US Employment Projections From Now To 2024 – Key Trends For The Staffing Industry – Crimcheck

US Employment Projections From Now To 2024 – Key Trends For The Staffing Industry

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winners losers staffing

In December 2015, the U.S. Bureau of Labor Statistics (BLS) published a report called “Industry Employment and Output Projections to 2024.” This report is a must-read for every professional in the staffing industry. It is essential for understanding the key hiring trends which will unfold within the next decade (or, to be exact, the next 8 years).

Whoever desires to read the full report can find it on the BLS website (http://www.bls.gov/opub/mlr/2015/article/industry-employment-and-output-projections-to-2024.htm). However, to offer a glimpse of its contents, here are the main highlights. To start off, there are two main things which most people in the staffing industry would prefer to know right away.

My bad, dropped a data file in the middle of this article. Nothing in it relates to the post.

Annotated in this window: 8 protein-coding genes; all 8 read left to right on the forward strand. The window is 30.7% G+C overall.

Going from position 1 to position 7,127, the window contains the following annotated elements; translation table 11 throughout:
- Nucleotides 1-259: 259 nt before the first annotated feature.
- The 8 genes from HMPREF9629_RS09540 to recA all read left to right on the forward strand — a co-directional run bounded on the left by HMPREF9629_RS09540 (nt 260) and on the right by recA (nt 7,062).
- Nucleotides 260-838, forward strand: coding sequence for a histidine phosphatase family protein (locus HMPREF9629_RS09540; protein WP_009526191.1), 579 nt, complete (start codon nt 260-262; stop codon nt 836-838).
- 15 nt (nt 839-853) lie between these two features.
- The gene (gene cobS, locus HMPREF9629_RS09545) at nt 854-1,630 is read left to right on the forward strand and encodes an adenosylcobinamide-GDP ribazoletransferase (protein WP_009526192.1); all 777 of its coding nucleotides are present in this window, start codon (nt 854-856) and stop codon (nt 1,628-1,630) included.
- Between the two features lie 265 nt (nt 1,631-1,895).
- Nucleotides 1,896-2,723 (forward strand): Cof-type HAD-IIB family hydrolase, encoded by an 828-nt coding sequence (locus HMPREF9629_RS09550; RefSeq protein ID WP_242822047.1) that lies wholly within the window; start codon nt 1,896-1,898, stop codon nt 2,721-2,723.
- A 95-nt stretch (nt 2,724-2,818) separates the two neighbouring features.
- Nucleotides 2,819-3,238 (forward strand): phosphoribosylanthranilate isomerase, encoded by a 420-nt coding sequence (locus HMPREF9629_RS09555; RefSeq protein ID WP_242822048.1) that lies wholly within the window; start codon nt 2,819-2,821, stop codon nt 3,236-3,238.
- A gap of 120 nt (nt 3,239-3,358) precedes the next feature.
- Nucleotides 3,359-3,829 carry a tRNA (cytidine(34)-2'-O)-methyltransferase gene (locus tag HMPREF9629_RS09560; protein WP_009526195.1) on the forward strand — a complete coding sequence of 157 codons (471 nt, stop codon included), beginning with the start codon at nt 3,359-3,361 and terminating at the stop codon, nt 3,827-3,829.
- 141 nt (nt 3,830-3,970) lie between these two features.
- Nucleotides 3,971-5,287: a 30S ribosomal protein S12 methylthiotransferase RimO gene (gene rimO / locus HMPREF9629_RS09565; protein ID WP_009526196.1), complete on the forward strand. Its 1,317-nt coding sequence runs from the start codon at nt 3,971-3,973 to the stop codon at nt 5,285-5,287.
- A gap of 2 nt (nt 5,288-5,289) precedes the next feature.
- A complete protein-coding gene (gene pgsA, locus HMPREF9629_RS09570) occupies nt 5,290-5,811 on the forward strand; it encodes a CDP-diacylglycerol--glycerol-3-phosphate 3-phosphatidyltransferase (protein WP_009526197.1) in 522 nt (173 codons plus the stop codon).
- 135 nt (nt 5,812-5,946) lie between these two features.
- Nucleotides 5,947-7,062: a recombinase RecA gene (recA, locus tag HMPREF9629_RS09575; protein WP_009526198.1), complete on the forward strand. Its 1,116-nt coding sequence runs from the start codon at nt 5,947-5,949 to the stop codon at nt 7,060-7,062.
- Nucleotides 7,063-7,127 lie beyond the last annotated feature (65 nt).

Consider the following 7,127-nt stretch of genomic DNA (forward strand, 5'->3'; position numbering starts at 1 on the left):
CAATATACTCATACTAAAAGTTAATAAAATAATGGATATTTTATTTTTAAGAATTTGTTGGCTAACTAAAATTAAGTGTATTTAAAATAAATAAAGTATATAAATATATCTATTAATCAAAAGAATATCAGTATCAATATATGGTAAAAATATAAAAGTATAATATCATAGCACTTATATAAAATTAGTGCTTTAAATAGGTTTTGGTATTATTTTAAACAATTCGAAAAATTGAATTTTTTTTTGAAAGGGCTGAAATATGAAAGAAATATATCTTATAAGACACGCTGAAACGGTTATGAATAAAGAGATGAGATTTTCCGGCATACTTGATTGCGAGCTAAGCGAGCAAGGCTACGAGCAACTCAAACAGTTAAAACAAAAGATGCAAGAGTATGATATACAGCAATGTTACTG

The first is the overall growth in employment over the next decade. In this respect, the outlook is fairly positive. The BLS expects an increase of 9.8 million jobs between 2014 and 2024. This represents an annual jobs growth rate of 0.6% per annum. Although this is slightly better than the 0.4% p.a. growth rates recorded between 2004 and 2014, it is less than pre-recession projections.

The second is the overall growth of the staffing industry. The BLS actually calls it the “employment services industry” – comprising of employee placement agencies, temporary help services and professional employer organizations.

The overall outlook for the industry is actually positive. The industry is expected to expand from 3.4 million jobs in 2014 to almost 3.9 million in 2024. In the process, 424,800 jobs are expected to be created, representing an employment growth rate of 1.2% per annum. This will make it the seventh-fastest growing industry.